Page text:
World’s first female Muslim premier
Benazir Bhutto, daughter of Pakistan’s premier Zulfikar Ali Bhutto was born in 1953 and educated in Pakistan, the US and UK. Becoming the head of Oxford Student Union after challenging a controversial vote – her life of political fighting was engrained in her from early on.
In 1977, her father’s government was overthrown in a military coup led by General Mohammad Zia-ul-Haq. When Zulfikar was hanged, she inherited leadership of her father’s party, the PPP, becoming the first female leader of a major Pakistani political party. She suffered arrest and imprisonment in a wall-less desert cell for six months, where she was attacked by insects day and night, then was kept under house arrest for six years.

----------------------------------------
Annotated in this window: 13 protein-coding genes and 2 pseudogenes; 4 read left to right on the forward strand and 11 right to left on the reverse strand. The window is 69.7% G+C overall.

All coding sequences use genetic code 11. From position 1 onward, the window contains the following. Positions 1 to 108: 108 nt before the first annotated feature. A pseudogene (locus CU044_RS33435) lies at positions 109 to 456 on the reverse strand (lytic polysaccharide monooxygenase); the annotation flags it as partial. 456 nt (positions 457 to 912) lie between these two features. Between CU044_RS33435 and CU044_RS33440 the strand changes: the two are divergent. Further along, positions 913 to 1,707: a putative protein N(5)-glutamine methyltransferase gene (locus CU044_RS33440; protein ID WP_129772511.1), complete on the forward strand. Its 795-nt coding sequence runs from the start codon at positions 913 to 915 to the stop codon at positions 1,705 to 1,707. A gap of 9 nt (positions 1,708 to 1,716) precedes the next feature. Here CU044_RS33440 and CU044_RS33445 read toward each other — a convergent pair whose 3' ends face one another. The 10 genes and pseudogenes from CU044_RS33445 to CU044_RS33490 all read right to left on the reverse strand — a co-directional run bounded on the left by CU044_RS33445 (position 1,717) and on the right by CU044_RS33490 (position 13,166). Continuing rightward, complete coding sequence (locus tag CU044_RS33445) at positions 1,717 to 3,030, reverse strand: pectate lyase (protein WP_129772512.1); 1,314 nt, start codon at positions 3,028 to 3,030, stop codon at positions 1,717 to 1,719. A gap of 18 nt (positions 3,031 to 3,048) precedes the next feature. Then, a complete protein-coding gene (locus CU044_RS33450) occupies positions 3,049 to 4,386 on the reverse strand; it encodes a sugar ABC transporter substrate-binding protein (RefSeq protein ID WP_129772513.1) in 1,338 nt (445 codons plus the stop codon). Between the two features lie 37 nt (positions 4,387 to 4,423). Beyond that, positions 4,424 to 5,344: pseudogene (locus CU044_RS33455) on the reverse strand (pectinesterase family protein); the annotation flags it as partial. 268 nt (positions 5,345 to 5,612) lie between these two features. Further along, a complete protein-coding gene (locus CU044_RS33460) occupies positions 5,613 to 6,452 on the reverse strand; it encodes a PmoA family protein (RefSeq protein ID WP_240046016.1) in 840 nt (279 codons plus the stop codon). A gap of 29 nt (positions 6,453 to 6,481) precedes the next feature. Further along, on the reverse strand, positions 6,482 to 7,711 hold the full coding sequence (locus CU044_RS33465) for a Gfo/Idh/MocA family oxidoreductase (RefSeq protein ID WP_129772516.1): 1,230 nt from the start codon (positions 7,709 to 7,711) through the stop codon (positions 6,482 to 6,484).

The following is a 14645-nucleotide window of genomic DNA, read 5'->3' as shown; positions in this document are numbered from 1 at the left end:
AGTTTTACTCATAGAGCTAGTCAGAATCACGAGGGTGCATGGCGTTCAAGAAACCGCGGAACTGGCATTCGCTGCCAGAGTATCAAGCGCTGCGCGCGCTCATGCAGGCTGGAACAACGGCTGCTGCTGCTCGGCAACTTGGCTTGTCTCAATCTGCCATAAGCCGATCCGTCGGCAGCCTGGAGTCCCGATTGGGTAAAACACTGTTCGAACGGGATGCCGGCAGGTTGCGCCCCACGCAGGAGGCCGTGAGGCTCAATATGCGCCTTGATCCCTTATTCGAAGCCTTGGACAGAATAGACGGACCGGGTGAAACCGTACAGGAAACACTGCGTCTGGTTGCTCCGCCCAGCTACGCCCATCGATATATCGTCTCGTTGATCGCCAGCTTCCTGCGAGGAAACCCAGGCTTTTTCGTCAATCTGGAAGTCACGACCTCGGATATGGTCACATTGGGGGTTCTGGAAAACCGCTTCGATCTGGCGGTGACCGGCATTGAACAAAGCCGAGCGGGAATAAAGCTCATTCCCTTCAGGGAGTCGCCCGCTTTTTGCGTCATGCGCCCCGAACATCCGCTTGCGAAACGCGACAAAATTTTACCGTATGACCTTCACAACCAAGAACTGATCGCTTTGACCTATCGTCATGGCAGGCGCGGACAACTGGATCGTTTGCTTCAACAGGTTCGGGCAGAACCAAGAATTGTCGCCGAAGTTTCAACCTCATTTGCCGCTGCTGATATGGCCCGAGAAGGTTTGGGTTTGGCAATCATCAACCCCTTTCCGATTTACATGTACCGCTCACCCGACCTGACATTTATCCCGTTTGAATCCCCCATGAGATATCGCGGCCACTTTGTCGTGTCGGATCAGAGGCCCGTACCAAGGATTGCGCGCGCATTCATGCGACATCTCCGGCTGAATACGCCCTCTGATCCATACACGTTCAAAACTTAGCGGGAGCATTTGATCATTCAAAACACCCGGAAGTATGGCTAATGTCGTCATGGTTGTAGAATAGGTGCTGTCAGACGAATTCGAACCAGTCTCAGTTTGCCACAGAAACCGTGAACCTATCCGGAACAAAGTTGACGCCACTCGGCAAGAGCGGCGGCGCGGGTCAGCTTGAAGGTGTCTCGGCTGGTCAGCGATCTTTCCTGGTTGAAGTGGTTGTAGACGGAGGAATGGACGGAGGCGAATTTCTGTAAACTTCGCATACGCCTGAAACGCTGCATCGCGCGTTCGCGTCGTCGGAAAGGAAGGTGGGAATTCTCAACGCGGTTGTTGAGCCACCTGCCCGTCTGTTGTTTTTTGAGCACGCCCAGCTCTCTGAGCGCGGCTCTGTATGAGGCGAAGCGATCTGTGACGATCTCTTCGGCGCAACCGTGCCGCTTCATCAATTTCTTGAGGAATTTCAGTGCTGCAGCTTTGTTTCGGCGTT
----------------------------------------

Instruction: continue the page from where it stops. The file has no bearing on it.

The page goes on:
In 1988 Bhutto contested the elections and became the first female Prime Minister of any Muslim country, urging economic reform for her country.
Defeated in the 1990 election, Bhutto was tried for misconduct in public office, but continued as a prominent focus of discontent and was re-elected from 1993 to 1996.
She was convicted in absentia in 1999 of corruption and sentenced to three years imprisonment. She continued to direct her party from abroad, and was re-affirmed PPP leader in 2002 after being granted amnesty.
She returned to Pakistan in 2007 to contest new elections and was assassinated within a few months of her return by conservative forces in the country and is regarded by many as a martyr to democracy.
“Democracy is necessary to peace and to undermining the forces of terrorism.” – Benazir Bhutto
“Charismatic and a brilliant politician, her rise to power in a culture not traditionally associated with women’s rights is a testimony to her personal qualities.” – Bernardo Moya.
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